For the first game, a decision to play more conservatively instead of betting on a random draw led to to summon Traptrix Rafflesia using the two Zoodiac Molmorat I summoned, instead of a standard Daigusto Emeral play. I got laughed at and criticized for not knowing how to pilot the deck properly by spectators, but I had no regrets making that move. My hand was terrible enough such that any miracle draw I manage to achieve wouldn’t help me field further. I did, however, still have a normal summon to spare, which I eventually didn’t use for that turn. A draw off Daigusto might not have been a bad move, but perhaps it was the stressful environment supported by the fact that being in a single-elimination tournament, I chickened out on the gamble of the mystery draw. Eventually, my field got tore apart and broken into pieces by my opponent whose weapon of choice was the strongest threat of the format – Kaiju Zoodiac Beast. I was punished for the conservative play which led to a sub-par field setup, hence unable to stop my opponent. I died from an onslaught shortly after.
Game two, I took the lead, but was left unable to perform any impressive plays with my poor opening hand. I managed to set a Metalfoes Spell/Trap from the deck – Metalfoes Combination, but that was the end of it. My opponent’s turn came, and I dropped my Maxx “C” during the standby phase, desperate to get some additional draws to compensate for my weak opening. But my opponent had other plans. He took the challenge head on, ignoring my additional draws and determined to finish me off this turn. Thankfully, I drew into Flying “C” which managed to stop him dead in his tracks. His plans came to a halt, and after giving me such a huge hand advantage, he decided to concede and both of us headed to the next game.
Game three of round one, I was forced to take a backseat as my opponent took the lead and I don’t have the ability to respond to his actions, having drawn no hand traps this time round. When my turn came, I was facing a board composing of Zoodiac Beast Drancia and three backrow cards. I had Speedroid Terratop in my hand and could thus, perform some plays to bait out the threats while maintaining my resources. So I went ahead… And at this point I realized I committed the most amateur mistake of all by failing to check my deck before the day begun. I neglected to include The Phantom Knights of Break Sword in my Extra Deck, which was crucial to my deck and a part of my game plan!!!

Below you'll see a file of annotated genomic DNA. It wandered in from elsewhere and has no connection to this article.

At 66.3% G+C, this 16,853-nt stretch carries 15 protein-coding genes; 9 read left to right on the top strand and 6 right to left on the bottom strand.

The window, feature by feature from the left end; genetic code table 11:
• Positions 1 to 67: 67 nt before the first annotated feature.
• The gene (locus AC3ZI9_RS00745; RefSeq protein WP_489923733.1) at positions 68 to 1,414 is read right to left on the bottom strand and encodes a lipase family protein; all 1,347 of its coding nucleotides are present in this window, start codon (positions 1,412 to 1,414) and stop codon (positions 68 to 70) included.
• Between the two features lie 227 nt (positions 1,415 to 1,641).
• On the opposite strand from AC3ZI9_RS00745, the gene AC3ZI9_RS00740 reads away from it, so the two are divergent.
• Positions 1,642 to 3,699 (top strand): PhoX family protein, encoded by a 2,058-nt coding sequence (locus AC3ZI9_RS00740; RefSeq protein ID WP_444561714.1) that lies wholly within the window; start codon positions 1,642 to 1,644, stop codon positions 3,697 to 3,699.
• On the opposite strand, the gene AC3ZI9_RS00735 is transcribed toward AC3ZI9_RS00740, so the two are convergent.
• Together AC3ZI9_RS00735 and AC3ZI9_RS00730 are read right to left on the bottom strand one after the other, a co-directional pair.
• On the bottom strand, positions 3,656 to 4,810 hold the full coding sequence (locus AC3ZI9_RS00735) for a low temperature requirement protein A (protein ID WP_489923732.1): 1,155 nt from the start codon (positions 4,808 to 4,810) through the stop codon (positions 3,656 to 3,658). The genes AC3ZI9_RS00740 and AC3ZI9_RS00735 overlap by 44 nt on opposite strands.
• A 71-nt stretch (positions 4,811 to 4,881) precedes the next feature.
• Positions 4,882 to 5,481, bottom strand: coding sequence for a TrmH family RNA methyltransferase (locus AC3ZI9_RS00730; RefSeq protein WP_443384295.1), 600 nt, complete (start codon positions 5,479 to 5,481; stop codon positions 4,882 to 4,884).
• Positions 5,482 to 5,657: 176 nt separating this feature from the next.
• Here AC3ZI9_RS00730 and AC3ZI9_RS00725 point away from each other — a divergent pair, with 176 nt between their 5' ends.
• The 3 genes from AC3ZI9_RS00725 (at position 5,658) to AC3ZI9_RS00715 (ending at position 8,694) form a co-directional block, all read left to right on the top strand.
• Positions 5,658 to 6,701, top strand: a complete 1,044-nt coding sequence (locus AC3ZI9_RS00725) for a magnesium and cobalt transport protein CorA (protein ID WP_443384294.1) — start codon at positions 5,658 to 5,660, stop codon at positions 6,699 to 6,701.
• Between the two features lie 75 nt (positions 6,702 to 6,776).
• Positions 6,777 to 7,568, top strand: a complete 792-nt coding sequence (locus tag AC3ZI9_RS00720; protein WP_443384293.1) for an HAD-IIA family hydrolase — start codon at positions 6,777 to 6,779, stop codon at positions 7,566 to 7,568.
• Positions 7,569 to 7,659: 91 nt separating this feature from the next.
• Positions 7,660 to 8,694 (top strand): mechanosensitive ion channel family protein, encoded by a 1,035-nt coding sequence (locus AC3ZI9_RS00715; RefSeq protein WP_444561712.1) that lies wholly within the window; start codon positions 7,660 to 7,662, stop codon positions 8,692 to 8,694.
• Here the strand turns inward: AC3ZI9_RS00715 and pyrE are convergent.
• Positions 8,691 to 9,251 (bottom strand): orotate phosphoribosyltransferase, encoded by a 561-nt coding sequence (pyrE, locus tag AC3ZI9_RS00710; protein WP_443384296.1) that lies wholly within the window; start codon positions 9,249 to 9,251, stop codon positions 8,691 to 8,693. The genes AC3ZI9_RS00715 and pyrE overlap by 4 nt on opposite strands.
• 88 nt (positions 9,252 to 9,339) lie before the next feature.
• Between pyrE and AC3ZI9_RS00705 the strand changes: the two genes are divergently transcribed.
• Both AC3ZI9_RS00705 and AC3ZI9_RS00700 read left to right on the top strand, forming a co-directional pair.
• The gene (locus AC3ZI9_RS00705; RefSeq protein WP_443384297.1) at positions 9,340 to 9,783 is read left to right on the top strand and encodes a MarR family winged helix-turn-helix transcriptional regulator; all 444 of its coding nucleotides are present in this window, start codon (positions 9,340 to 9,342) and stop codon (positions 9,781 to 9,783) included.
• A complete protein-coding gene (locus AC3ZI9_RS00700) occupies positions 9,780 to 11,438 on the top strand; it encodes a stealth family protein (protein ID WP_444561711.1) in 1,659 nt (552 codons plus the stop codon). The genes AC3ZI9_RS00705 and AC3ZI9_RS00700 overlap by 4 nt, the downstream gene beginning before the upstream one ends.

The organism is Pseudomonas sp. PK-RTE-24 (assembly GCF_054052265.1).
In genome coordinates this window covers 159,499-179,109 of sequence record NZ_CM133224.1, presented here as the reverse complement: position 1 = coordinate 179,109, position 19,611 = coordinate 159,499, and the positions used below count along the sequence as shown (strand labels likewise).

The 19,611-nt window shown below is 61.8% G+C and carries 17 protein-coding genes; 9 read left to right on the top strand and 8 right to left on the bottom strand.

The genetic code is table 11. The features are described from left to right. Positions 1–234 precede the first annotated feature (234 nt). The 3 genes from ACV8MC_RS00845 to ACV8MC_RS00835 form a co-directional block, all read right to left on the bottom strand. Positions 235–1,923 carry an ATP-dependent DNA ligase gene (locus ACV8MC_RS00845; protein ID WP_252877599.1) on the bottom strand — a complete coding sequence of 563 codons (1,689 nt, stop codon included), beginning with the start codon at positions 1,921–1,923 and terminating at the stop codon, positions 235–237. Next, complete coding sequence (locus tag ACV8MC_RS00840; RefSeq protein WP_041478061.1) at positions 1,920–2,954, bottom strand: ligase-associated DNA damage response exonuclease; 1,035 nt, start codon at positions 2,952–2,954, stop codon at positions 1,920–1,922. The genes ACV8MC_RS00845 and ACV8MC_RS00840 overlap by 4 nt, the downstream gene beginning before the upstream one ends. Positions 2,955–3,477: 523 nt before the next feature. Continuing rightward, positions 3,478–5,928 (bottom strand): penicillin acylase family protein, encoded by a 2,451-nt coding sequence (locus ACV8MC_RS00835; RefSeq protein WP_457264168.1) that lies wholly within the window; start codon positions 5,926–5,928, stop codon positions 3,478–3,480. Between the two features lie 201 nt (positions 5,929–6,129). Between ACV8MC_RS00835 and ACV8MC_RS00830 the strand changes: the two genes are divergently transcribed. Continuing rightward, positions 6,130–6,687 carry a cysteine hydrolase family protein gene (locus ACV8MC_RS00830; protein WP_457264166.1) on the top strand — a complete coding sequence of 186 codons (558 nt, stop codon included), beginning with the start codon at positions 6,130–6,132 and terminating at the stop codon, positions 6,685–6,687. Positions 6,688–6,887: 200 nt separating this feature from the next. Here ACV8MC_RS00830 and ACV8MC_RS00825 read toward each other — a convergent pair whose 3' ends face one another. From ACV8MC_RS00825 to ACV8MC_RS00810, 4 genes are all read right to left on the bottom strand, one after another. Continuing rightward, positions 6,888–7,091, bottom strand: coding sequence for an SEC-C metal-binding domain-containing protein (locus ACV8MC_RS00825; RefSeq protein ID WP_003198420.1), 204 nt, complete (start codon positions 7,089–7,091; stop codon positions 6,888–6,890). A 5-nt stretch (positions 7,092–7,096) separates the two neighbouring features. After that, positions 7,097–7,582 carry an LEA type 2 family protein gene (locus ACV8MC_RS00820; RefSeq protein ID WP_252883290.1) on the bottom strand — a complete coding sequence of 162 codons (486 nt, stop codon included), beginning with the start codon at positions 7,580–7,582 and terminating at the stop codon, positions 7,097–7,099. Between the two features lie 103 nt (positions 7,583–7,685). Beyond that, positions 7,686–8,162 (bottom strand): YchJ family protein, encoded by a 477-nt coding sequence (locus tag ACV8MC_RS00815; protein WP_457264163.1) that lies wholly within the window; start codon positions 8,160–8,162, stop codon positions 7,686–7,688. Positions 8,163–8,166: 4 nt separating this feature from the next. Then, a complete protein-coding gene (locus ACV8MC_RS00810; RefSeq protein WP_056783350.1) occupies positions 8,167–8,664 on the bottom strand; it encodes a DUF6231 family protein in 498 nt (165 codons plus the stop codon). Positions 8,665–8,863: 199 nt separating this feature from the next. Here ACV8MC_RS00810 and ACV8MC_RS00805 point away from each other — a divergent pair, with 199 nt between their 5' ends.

Hoping to keep calm and still be able to make it somehow, I changed my plan and went for M-X Saber Invoker instead, hoping to call forth Zoodiac Beast Marmorat. However, Plan B hit the brakes when my opponent activated Book of Moon, targeting Zoodiac Beast Marmorat, preventing it from partaking in an xyz summon. With that, still unwilling to just concede, I went ahead with a gamble using Pot Of Desires. I previously held onto it since I wanted to only activate it after I performed the Zoodiac Beast standard combo, unwilling to cripple my deck’s Zoodiac Beast engine by risking the chance of banishing any copies of Marmorat. But since the situation has tested my limits, I decided to go ahead with it. My draw landed me Majespecter Unicorn – Kirin and a viable scale, giving me yet another fighting chance. I had the option of tribute summoning Kirin to remove Drancia from the field. But that would only prompt my opponent to trigger Drancia’s effect to destroy my previously-placed scale, a Scale8 Metalfoes Volflame. I couldn’t remember exactly what happened after that, but I took a 50-50 chance hoping he would destroy the wrong scale via Drancia, but he aimed the lower pendulum scale after reasoning that the Metalfoes deck consisted of lesser lower scales, and I was thus statistically less likely to have a replacement scale in hand. Unfortunately for me, he was right, and with that, my adventures for the day came to a disappointing end.
Nevertheless, my opponent did had a Torrential Tribute awaiting me, which would have wiped my field empty except for Majespecter Unicorn – Kirin, surviving due to its own effect. I would end up being unable to deal sufficient damage to bring the game to a close and suffer an onslaught during the next turn anyway.
Plenty of reasons could have been attributed to my loss.
- With a deck size of 60cards, I was obviously pushing the deck’s consistency to its limits. While 60cards may be beneficial to me by cushioning the impact of Pot of Desires, it has indeed resulted in a statistical decrease in chances of me opening with the cards I need, such as Maxx “C” to stop my opponent’s plays or the appropriate scales for me to set up for a pendulum summon. I was hoping that the deck thinning performed by Metalfoes could help the deck, but that was perhaps too optimistic on my part. The idea is still viable, but perhaps just not a full-on “all or nothing” approach. I was thinking of reducing the deck size count. After all, plenty of cards such Monster Reborn, the second copy of Metalfoes Combination & Speedroid Taketomborg are luxury options instead of necessities, allowing me to option of not including them in the deck if I were to revamp the deck.